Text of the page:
I received an email recently from a lady named Karla with a link to a video  she thought we might be interested in. The fresh island sound caught my attention and I quickly started singing along with the catchy lyrics “It’s a bad day in the islands”, bad day in the islands today, bad day in islands….today.” What the heck? A bad day in the islands? I began to wonder where this musician was going with the lyrics as the video played on and and as I watched, I began to spot some familiar places – Ivan’s, Foxy’s, White Bay and Saba Rock…

I emailed Karla to find out more about the band, the music and the video locations and found out a lot more. Joe Moorhead, who hails from the decidedly un-tropical city of Cleveland, has been around for a while and has amassed some serious fun loving music fans through his very busy tour schedule, his unique – but a bit Jack Johnson-ish sound and his original tropically flavored songs. Sounded like a great story for our “Making Your Tropical Obsession Your Profession”  Series, so we sent him some more interview questions.

Check out the video for Bad Day yourself and see what locations you can spot – then read more about Joe Moorhead and his band in our interview below.

1. Can you give us a little background about yourself such as where are you from and when started getting interested in music?
I grew up outside of Cleveland, Ohio.  Music has been a part of my life since I can remember.  Listening to music started as a hobby with my Dad sharing the music of his days.  That hobby has followed me all my life.

2. What is your musical background and are there other musicians that have been an inspiration to you? 

Growing up, I took guitar lessons as a teen.  I never looked at the guitar as something I would pursue professionally until I was in my early twenties.  I had written some songs and friends started to push me to record a demo.  After playing a few gigs and recording a demo, I fell in love with the business of music.  I have never looked back since.

Joe

3. Coming from Ohio, where does your island vibe come from? Where do you get the inspiration for your music?

Most people laugh when I tell them I grew up around Cleveland, Ohio as my music portrays “island living”.  I have spent a lot of time in the Caribbean islands and have traveled to island destinations across the world.  There is no place I have found as beautiful as the USVI and BVI.  That is were I truly get inspired and where I write most of the my music.

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4. I love the video for both Bad Day and Ukalayme and see that some of the footage was shot on Jost Van Dyke and possibly Saba Rock?? Can you tell us more about the shoot locations and why you picked them?

Ukalayme was made from footage and pictures I had from years of traveling around the islands.  The “Bad Day” video was a more produced video.  After meeting the film director, Marcus Morelli, we talked about where we would travel to capture the story of the song “Bad Day”.  There was no question that we had to get down to the islands where the story had taken place.  We spent a week traveling the islands on my friend Brian’s boat.  We filmed on St. Thomas, St. John, Jost Van Dyke, Tortola, Virgin Gorda, etc.  Everytime we thought it was a “wrap” we found another location that we had to capture.  We really had no plan on exactly where we wanted to film, it all just came together as we bounced around the islands.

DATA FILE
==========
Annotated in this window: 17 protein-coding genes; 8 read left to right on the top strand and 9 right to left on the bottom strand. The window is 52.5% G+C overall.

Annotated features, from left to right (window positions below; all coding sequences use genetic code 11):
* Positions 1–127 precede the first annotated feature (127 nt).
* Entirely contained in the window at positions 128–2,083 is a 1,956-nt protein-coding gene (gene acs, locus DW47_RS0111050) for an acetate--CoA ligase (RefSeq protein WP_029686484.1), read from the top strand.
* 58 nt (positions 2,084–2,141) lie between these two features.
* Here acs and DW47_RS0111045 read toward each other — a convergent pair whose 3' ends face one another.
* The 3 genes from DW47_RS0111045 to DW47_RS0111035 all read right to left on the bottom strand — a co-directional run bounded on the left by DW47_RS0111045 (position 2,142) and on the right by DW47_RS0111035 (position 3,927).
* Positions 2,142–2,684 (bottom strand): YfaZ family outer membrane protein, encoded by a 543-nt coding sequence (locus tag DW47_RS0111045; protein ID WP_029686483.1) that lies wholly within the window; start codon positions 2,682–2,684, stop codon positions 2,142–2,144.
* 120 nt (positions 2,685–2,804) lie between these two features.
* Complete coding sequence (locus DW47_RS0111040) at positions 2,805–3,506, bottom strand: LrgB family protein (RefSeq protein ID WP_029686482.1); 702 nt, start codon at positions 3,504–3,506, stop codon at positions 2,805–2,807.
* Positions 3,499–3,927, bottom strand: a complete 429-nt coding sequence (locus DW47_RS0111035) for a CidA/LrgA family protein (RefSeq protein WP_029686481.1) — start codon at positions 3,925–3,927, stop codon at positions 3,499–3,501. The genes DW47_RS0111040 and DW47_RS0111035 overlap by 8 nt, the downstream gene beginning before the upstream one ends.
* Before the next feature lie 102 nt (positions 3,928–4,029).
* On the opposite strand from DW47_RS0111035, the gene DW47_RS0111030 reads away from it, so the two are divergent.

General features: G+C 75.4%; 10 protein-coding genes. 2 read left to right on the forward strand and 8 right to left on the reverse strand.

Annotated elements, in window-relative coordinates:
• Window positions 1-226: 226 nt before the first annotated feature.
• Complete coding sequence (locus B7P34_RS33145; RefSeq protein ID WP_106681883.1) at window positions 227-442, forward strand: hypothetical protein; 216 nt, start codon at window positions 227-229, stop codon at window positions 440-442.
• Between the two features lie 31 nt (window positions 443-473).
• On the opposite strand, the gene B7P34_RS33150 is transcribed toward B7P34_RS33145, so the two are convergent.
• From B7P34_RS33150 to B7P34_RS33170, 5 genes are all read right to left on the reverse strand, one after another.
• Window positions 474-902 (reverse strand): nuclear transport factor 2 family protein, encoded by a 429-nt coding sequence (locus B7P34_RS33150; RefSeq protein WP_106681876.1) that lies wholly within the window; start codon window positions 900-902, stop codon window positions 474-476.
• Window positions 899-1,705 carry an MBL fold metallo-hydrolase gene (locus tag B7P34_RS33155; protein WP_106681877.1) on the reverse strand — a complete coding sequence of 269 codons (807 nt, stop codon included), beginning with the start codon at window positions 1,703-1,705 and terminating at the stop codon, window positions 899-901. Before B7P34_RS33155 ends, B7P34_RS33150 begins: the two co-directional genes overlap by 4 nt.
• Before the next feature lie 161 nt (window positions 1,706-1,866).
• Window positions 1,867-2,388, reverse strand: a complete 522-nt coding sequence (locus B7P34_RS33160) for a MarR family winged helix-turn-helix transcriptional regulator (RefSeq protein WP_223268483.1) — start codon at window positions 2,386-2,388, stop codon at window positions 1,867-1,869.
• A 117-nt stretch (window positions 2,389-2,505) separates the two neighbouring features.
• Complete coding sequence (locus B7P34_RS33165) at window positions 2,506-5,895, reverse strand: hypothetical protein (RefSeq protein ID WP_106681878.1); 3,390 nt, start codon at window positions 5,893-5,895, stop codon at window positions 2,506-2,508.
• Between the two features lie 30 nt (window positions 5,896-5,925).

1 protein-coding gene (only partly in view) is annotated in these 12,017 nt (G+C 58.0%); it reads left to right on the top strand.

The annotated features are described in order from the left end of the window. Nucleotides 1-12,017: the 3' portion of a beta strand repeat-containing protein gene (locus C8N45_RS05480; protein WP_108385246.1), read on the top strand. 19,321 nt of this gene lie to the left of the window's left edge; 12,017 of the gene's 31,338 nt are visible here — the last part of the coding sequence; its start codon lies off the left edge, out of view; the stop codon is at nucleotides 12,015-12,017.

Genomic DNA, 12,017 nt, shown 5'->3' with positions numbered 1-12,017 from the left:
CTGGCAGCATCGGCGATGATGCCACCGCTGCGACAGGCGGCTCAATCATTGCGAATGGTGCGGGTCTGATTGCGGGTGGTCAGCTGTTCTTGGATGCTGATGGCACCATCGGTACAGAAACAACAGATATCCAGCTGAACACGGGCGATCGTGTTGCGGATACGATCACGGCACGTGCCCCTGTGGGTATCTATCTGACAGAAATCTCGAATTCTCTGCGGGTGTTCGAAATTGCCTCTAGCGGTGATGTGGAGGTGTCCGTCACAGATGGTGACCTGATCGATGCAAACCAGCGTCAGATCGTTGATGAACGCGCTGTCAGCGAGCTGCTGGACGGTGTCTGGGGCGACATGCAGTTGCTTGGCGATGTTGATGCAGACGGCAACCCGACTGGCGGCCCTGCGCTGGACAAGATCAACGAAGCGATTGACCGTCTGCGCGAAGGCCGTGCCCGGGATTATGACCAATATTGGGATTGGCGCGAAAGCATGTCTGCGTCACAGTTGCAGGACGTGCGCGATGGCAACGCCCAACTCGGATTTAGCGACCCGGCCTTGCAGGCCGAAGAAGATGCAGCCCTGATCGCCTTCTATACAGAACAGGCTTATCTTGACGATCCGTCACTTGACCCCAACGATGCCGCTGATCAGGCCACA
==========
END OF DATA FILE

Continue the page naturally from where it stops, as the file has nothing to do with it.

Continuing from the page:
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5. Is this a full time gig or do you do something else as well?
I feel very fortunate to say music is my only job.  The old saying, “do what you love and you’ll never work a day in your life” is very true for me.  As music pays the bills, it also makes me happier then doing anything else.

6. Can you tell us about the rest of the band?

The band is more then just a group of musicians.  They are all family.  Jonny Morrow, lead guitar, has been my best friend since we were 10 years old.  Tyler Lovell, bass player, has been in the band since it’s start.  Justin Banks, drummer, is the newest member to the band but it feels like he has always been with us.  There is no hierarchy in this band.  Everyone has a voice and we make decisions as a whole on what are next steps are.  On top of that, there isn’t a group of people I would rather live in a bus with.

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7. It looks like you’ve got a pretty extensive tour schedule. How many night a year are you on the road?
Our goal is to tour and spread the music.  We prefer to stay on the road as much as possible.  I couldn’t tell you how many dates we play a year because our tour schedule is always growing.  If we can get a gig we stay on the road.

8. Hopes for the future?
The only thing I can hope for the future is that we have the opportunity to still be playing music together as a band.  My dreams come true everyday I get to wake up and play music.  There isn’t much more I want than that.

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9. What’s your favorite tropical destination and rum drink, or rum?
If I could be anywhere on this planet, it is Soggy Dollar Bar on Jost Van Dyke, BVI, drinking a “pain killer” made with Pusser’s Rum.

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10. What islands are on your must see list?
There is a group of British islands called Tristan Da Cunha.  They are considered the most remote islands in the world.  I would love to sail to them someday.  I guess the thought of that type of adventure is what intrigues me so much.

11. Is there anything else you’d like to let us know about you or your music?
We (the band) would just like to thank all our fans, friends, family, and Rum Therapy for the support. We all feel very lucky to have the opportunity to play music for a living.  We hope everyone enjoys our new album, Tides Are Rising, and the videos that we will be releasing this year.  Make sure to check out www.JoeMoorhead.com to see when we will be in a town near you.


Pictures courtesy of joemoorhead.com

Free download link for “Sunshine Driving”

Follow Joe on Facebook

Check out the tour schedule here

 

The video for Ukalayme by Joe Moorhead- recognize any of these spots?

Check out other posts in our “Making Your Tropical Obsession Your Profession” series